neoclassical economics

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neoclassical economics

a school of economic ideas based on the writings of MARSHALL, etc., that superseded CLASSICAL ECONOMIC doctrines towards the end of the 19th century Frequently referred to as the ‘marginal revolution’, neoclassical economics involved a shift in emphasis away from classical economic concern with the source of wealth and its division between labour, landowners and capitalists towards a study of the principles that govern the optimal allocation of scarce resources to given wants. The principles of DIMINISHING MARGINAL UTILITY and STATIC EQUILIBRIUM ANALYSIS were founded in this new school of economic thought.
References in periodicals archive ?
A clear and succinct distinction between the Austrian school and the dominant neoclassical school can be written without long historical explanations and origin stories.
In fact, most Neoclassical economists would argue that there is little in the manner of a fixed doctrine or dogma in the Neoclassical school. Just about everything is subject to questioning, change or evolution.
The first part deals with heterodox challenges to the mainstream view of development; the second part is about challenges to the mainstream view of development from within the mainstream neoclassical school; the third part summarises the 'neo-classical counter-challenge'; and the fourth presents the challenges to 'Neo-liberalism'.
And that is a pressing argument against the neoclassical school of thought in Economics that strives to achieve a "natural equilibrium" and economic efficiency.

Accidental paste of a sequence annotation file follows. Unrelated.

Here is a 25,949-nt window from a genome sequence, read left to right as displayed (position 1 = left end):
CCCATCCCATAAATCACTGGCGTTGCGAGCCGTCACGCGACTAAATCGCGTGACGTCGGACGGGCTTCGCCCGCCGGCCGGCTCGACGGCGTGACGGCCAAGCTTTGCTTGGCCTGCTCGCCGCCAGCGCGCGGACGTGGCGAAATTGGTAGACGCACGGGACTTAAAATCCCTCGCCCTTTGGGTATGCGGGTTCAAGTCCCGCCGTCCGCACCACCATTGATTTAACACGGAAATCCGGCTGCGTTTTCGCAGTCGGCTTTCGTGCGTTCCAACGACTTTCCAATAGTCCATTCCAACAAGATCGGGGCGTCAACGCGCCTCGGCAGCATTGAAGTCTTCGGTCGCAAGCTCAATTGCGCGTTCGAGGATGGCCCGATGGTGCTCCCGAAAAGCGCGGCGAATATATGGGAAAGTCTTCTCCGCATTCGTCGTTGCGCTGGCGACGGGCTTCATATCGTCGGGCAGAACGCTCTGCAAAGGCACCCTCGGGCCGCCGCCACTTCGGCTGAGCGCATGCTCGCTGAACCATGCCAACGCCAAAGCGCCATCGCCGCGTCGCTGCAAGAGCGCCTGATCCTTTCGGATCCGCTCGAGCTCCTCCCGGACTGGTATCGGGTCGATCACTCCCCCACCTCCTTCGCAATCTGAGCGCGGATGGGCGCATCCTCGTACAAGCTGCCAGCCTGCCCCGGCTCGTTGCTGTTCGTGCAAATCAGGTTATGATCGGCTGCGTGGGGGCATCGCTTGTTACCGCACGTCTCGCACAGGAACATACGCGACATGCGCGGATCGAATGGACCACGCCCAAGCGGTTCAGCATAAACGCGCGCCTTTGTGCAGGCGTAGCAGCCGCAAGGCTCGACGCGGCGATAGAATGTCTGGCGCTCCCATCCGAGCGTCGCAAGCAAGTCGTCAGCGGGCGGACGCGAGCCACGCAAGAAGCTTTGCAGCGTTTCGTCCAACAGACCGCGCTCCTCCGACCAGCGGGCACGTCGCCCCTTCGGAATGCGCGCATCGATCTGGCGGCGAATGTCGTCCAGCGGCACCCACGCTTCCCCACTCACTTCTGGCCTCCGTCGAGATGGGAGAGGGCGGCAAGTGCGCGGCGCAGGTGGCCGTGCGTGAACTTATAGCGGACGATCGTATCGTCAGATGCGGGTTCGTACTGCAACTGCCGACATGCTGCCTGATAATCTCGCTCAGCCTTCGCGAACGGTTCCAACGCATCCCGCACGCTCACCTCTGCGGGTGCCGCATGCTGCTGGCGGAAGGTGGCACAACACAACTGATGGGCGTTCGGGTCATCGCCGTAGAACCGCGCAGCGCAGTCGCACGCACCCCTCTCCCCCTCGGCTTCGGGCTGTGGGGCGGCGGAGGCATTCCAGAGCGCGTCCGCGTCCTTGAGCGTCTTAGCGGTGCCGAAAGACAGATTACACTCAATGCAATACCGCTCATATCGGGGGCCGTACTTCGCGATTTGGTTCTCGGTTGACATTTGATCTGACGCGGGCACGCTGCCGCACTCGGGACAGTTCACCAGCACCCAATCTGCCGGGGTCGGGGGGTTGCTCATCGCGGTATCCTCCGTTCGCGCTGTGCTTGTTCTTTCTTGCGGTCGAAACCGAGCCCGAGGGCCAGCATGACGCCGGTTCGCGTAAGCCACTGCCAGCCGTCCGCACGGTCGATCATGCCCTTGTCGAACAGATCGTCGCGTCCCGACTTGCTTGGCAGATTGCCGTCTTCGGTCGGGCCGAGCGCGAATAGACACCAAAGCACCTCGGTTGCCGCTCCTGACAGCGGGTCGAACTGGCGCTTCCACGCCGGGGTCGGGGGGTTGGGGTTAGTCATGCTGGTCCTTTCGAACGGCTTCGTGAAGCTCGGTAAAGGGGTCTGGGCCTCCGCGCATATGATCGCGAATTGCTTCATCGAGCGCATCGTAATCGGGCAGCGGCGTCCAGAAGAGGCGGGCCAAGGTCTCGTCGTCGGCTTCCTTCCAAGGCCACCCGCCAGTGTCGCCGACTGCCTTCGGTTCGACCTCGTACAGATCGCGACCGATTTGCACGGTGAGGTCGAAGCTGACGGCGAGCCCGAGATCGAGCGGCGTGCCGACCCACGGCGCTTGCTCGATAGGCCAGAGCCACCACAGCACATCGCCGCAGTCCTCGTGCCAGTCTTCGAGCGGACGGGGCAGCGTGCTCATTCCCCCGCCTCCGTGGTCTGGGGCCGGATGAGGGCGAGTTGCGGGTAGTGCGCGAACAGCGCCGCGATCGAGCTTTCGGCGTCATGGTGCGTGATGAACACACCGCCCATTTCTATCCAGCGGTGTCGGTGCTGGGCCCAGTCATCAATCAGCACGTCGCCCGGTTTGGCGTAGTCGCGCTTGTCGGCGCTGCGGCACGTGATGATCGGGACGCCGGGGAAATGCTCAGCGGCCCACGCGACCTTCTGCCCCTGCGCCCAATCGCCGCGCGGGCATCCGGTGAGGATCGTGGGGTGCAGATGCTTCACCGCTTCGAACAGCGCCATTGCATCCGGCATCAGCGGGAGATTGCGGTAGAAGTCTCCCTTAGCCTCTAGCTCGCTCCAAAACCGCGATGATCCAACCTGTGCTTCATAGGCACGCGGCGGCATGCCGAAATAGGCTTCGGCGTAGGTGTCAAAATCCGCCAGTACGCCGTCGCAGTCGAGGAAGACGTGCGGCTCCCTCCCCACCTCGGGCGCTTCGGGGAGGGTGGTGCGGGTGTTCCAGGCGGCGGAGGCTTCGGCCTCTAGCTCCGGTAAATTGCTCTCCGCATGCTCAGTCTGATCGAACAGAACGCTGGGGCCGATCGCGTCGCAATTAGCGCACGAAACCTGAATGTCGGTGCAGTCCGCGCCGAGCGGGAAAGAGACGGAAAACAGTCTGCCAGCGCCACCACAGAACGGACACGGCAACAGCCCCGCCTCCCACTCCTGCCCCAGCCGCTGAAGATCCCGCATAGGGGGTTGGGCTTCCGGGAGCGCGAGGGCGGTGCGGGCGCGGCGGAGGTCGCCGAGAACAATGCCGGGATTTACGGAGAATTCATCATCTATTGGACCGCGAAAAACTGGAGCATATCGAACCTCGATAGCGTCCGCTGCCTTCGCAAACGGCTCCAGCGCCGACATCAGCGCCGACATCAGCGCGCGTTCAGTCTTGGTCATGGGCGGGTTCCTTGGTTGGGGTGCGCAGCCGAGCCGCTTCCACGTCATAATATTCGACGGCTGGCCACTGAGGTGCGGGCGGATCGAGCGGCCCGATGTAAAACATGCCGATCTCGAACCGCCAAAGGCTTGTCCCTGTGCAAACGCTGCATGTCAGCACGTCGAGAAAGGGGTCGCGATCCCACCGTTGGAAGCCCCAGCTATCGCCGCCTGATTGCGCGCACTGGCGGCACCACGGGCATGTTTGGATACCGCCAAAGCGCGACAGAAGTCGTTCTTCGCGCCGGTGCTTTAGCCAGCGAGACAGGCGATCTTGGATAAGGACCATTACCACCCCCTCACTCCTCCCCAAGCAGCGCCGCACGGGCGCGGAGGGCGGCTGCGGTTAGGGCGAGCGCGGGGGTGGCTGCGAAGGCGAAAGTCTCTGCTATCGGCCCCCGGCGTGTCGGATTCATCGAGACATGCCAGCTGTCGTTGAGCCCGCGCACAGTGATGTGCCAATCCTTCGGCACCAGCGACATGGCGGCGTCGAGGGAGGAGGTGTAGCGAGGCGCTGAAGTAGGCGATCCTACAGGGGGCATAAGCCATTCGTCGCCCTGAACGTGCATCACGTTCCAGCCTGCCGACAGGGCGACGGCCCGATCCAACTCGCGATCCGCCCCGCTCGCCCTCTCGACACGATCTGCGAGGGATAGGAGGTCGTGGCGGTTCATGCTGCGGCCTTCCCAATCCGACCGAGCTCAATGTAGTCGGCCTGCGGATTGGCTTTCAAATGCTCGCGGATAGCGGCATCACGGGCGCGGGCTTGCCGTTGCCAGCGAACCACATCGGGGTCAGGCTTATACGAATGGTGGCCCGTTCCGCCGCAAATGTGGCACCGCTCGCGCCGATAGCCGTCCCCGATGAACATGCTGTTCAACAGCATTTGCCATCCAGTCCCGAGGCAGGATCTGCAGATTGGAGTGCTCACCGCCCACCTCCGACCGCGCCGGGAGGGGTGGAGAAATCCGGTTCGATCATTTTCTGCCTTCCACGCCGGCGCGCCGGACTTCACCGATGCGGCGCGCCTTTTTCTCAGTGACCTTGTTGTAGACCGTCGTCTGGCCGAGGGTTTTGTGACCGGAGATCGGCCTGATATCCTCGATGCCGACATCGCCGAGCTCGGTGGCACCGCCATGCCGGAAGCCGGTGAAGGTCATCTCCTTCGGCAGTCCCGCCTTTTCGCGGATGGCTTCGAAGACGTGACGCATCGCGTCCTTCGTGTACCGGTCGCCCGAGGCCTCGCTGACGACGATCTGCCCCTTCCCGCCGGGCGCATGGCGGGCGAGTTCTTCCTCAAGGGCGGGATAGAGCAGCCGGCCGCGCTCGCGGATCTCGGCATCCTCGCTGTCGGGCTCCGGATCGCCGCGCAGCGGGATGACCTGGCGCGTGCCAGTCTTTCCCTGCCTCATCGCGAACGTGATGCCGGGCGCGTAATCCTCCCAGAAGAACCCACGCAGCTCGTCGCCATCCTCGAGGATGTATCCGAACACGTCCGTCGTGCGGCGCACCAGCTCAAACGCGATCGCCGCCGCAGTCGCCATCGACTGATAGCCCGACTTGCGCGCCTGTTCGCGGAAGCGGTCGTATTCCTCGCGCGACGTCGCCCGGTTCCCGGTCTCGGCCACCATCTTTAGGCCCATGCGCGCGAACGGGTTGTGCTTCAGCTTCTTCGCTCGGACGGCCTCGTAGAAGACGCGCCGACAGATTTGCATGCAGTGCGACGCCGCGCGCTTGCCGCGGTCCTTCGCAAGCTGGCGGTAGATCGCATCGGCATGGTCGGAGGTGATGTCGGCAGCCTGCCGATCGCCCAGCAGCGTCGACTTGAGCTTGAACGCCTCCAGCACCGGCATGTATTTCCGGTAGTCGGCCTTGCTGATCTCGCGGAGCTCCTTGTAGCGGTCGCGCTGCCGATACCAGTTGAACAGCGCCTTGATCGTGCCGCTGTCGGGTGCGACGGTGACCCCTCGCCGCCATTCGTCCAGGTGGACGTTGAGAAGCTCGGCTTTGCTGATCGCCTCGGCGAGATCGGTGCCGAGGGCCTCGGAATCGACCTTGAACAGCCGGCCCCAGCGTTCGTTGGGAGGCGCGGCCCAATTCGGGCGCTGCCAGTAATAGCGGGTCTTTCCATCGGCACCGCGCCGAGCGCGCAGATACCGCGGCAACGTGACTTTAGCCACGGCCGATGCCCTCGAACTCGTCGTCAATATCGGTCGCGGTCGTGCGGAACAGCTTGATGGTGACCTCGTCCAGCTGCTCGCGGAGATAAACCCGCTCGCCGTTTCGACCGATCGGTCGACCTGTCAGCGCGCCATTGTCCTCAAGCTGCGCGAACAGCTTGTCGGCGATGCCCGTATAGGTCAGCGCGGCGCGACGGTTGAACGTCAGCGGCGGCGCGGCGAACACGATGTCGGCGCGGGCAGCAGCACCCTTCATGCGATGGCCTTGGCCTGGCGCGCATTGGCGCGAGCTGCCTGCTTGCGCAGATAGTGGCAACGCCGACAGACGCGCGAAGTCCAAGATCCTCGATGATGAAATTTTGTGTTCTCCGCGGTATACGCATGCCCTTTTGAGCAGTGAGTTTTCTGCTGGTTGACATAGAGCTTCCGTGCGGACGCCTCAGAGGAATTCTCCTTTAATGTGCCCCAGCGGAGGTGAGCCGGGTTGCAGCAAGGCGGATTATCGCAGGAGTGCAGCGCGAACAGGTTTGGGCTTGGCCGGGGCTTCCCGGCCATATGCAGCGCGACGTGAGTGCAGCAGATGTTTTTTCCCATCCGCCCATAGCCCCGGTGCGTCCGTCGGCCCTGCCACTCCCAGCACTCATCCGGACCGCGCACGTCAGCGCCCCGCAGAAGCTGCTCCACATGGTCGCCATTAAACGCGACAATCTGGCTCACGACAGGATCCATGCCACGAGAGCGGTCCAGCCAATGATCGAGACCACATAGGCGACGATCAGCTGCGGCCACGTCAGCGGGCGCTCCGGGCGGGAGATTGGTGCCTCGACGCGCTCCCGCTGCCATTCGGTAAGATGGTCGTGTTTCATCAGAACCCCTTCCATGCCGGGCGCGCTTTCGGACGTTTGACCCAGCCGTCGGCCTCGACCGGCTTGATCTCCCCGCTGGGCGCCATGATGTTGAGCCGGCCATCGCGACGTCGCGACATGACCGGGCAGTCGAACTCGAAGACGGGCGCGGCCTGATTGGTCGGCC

Drawing on neoclassical price theory, one school (referred to as the neoclassical school) sees little, if any, difference between arrangements involving dual distribution and a conventional channel of distribution.
Following the marginalist revolution, the Austrian school took a different direction to the dominant neoclassical school by emphasizing risk and dynamic change.
A central theme in the book, the desirability of reinstating the entanglement of fact, value and theory that existed widely before the dominance of the neoclassical school, is particularly important in a world economy still struggling to cope with the global financial crisis.
The first part of the book explains the chasm between the dominant neoclassical school of economics and the Austrian school.
The neoclassical school of economics argues that an aging population should depress the return on capital.
According to the neoclassical school, people make choices based on a rational calculation of what will serve them best.
The only real challenge to the domination of the neoclassical school was the increasingly popular work of Keynes.
There, visitors could truly venerate this Spanish master, whom Manet called "the greatest painter there has ever been." The exceptional realism of Velazquez's paintings was that these young artists sought as an antidote to the Renaissance ideals espoused by the Neoclassical school and advanced at the French Academy.